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Improving stove evaluation using survey data: who received which intervention matters

Valerie Mueller, Alexander Pfaff, John Peabody, Yaping Liu, Kirk R. Smith
Ecological Economics 93 (2013) 301–312

PDF link iconAs biomass fuel use in developing countries causes substantial harm to health and the environment, efficient stoves are candidates for subsidies to reduce emissions. In evaluating improved stoves’ relative benefits, little attention has been given to who received which stove intervention due to choices that are made by agencies and households. Using Chinese household data, we find that the owners of more efficient stoves (i.e., clean-fuel and improved-biomass stoves, as compared with traditional-biomass and coal stoves) live in less healthy counties and differ, across and within counties, in terms of household characteristics such as various assets. On net, that caused efficient stoves to look worse for health than they actually are.We control for counties and household characteristics in testing stove impacts. Unlike tests that lack controls, our preferred tests with controls suggest health benefits from clean-fuel versus traditional-biomass stoves. Also, they eliminate surprising estimates of health benefits from coal, found without using controls. Our results show the value, for learning, of tracking who gets which intervention.

 

Behavior, Environment, and Health in Developing Countries: evaluation and valuation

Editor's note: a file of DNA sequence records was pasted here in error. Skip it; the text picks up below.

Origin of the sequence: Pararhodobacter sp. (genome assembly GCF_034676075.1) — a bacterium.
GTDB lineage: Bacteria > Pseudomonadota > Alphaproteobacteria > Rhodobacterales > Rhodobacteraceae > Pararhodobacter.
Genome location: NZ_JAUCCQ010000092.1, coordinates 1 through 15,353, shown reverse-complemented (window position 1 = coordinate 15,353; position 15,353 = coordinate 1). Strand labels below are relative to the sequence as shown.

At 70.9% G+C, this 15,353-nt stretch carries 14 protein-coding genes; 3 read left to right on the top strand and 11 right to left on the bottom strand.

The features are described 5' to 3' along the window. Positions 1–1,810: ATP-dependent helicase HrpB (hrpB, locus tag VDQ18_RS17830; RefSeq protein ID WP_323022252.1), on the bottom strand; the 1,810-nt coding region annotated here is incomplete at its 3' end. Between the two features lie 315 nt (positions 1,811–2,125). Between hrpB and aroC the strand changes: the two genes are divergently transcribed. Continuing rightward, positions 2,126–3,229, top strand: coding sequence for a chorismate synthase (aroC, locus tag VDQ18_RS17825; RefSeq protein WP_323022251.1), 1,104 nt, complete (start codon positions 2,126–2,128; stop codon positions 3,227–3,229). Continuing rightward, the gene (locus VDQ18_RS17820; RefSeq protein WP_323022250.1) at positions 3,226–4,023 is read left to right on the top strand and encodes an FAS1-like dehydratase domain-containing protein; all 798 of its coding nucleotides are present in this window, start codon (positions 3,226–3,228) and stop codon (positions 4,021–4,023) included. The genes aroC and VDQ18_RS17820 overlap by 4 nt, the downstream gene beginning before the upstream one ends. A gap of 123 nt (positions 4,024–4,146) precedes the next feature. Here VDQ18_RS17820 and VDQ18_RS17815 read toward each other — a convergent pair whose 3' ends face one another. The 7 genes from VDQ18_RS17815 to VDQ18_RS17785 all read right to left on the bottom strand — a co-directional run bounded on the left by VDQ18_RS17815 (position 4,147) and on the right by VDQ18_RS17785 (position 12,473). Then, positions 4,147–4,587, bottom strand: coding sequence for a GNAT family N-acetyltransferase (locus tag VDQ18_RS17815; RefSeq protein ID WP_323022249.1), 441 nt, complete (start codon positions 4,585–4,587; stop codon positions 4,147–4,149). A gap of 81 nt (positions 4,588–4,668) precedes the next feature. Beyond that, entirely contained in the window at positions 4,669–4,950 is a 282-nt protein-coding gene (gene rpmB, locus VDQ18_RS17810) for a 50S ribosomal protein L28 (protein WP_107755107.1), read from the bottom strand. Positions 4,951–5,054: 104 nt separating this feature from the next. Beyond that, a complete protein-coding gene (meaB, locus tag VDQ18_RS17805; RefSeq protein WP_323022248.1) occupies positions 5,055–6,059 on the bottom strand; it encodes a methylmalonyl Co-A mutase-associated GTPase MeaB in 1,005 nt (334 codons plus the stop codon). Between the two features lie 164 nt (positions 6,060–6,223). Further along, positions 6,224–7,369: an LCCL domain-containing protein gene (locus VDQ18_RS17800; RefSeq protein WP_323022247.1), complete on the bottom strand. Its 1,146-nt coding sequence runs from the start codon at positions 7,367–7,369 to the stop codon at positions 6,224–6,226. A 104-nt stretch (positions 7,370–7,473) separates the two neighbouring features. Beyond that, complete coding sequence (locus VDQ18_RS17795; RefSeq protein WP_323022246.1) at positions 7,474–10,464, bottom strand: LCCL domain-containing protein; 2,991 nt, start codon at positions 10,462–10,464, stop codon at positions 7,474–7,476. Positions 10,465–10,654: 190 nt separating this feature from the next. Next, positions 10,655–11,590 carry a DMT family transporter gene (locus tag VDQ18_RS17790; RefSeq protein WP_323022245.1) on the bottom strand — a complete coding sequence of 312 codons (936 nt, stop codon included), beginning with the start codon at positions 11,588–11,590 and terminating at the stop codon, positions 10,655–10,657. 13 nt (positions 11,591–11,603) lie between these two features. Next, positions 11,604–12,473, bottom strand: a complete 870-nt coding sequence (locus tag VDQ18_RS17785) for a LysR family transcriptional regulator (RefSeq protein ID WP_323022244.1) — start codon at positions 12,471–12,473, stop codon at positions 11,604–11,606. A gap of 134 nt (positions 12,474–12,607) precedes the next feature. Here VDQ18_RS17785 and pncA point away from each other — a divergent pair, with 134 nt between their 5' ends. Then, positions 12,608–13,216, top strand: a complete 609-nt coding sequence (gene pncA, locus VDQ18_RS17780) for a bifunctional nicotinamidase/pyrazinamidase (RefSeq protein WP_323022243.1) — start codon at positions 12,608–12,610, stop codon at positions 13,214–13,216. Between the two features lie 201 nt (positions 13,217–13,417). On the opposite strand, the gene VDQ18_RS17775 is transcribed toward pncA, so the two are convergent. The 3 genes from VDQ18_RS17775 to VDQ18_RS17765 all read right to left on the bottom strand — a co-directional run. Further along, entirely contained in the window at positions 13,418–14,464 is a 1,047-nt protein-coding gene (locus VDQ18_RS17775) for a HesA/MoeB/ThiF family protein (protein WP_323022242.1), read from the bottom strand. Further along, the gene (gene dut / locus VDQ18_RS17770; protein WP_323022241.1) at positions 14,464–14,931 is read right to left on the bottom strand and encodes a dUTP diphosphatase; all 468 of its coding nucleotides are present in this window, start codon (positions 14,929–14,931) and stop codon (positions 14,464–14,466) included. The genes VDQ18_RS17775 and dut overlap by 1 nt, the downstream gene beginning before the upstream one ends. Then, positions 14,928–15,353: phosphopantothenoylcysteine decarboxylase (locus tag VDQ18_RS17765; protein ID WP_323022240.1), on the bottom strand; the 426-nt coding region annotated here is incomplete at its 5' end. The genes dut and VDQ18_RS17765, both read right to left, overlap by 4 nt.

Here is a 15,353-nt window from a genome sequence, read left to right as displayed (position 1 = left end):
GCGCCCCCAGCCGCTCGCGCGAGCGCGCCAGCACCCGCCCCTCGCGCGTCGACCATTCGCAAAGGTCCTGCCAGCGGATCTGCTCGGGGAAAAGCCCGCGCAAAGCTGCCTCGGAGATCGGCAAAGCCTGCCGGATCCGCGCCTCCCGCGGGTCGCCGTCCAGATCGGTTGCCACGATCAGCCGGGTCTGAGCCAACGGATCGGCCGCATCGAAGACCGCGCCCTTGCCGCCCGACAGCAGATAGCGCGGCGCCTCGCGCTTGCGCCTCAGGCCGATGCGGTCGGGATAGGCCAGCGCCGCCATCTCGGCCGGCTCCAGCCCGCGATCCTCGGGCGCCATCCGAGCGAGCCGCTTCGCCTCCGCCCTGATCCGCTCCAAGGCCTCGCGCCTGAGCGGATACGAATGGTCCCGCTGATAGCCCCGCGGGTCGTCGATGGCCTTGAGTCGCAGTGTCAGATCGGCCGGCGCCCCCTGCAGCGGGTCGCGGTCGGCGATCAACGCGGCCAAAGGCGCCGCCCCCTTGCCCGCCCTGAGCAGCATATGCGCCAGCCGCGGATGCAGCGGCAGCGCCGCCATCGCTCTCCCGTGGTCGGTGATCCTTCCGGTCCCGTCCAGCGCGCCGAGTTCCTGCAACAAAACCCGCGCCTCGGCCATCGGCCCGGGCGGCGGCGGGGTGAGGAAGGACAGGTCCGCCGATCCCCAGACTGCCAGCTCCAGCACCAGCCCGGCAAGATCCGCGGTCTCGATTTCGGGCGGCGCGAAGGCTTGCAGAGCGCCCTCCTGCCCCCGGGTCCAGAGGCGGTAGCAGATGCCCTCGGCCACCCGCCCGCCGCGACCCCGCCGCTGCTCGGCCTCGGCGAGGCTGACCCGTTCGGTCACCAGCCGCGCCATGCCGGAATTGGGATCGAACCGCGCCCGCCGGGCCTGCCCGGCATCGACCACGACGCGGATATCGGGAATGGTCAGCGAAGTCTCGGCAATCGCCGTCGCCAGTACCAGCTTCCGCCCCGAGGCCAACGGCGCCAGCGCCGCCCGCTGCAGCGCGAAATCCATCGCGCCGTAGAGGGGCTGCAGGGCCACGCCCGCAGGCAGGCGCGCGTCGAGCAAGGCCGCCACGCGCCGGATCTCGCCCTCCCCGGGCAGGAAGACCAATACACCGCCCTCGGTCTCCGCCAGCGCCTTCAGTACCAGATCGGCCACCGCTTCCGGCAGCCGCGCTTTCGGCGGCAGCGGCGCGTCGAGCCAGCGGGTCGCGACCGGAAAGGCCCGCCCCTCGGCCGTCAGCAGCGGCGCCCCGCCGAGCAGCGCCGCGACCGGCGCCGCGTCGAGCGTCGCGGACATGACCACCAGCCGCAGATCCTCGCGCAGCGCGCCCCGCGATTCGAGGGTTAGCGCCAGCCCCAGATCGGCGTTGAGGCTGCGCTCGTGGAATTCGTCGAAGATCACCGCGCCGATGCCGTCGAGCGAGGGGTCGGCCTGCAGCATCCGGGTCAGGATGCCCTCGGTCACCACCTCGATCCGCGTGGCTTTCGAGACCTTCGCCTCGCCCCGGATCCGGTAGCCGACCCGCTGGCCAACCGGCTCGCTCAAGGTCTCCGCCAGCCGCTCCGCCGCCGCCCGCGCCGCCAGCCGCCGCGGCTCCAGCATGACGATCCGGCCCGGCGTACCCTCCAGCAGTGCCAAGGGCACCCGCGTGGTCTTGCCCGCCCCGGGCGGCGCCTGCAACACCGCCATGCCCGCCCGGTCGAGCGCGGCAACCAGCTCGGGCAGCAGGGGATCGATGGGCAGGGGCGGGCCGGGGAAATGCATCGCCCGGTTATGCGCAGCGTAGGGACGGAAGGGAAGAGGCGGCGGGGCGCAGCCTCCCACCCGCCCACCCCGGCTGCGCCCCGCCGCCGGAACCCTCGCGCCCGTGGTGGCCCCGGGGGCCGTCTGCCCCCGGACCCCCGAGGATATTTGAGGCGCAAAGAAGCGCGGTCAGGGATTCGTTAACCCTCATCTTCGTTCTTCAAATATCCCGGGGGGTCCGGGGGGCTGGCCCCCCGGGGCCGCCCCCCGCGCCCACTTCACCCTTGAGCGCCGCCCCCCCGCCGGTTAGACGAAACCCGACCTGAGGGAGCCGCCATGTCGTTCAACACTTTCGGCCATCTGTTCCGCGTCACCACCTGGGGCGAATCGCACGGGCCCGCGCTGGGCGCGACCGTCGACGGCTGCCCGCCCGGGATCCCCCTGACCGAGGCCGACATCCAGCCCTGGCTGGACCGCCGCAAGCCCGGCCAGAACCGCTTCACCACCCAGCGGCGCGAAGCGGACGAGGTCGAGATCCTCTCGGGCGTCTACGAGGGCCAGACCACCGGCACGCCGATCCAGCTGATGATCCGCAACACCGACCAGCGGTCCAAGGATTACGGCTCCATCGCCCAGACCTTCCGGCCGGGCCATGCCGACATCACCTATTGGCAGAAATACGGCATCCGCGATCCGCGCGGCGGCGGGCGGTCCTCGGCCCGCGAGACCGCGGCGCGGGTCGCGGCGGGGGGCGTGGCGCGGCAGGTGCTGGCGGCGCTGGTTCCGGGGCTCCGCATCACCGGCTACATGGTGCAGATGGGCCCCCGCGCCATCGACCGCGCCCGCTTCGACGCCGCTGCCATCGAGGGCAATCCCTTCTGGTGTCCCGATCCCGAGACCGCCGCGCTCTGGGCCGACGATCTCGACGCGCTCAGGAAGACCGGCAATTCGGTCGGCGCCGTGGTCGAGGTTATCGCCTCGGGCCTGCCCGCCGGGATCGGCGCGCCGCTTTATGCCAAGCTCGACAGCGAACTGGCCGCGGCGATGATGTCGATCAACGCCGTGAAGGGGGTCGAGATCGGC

Subhrendu Pattanayak, Alexander Pfaff
Annual Review of Resource Economics (2009) 1:183–217

PDF link iconWe consider health and environmental quality in developing countries, where limited resources constrain behaviors that combat enormously burdensome health challenges. We focus on four huge challenges that are preventable (i.e., are resolved in rich countries). We distinguish them as special cases in a general model of household behavior, which is critical and depends on risk information. Simply informing households may achieve a lot in the simplest challenge (groundwater arsenic); yet, for the three infectious situations discussed (respiratory, diarrhea, and malaria), community coordination and public provision may also be necessary. More generally, social interactions may justify additional policies. For each situation, we discuss the valuation of private spillovers (i.e., externalities) and evaluation of public policies to reduce environmental risks and spillovers. Finally, we reflect on open questions in our model and knowledge gaps in the empirical literature including the challenges of scaling up and climate change.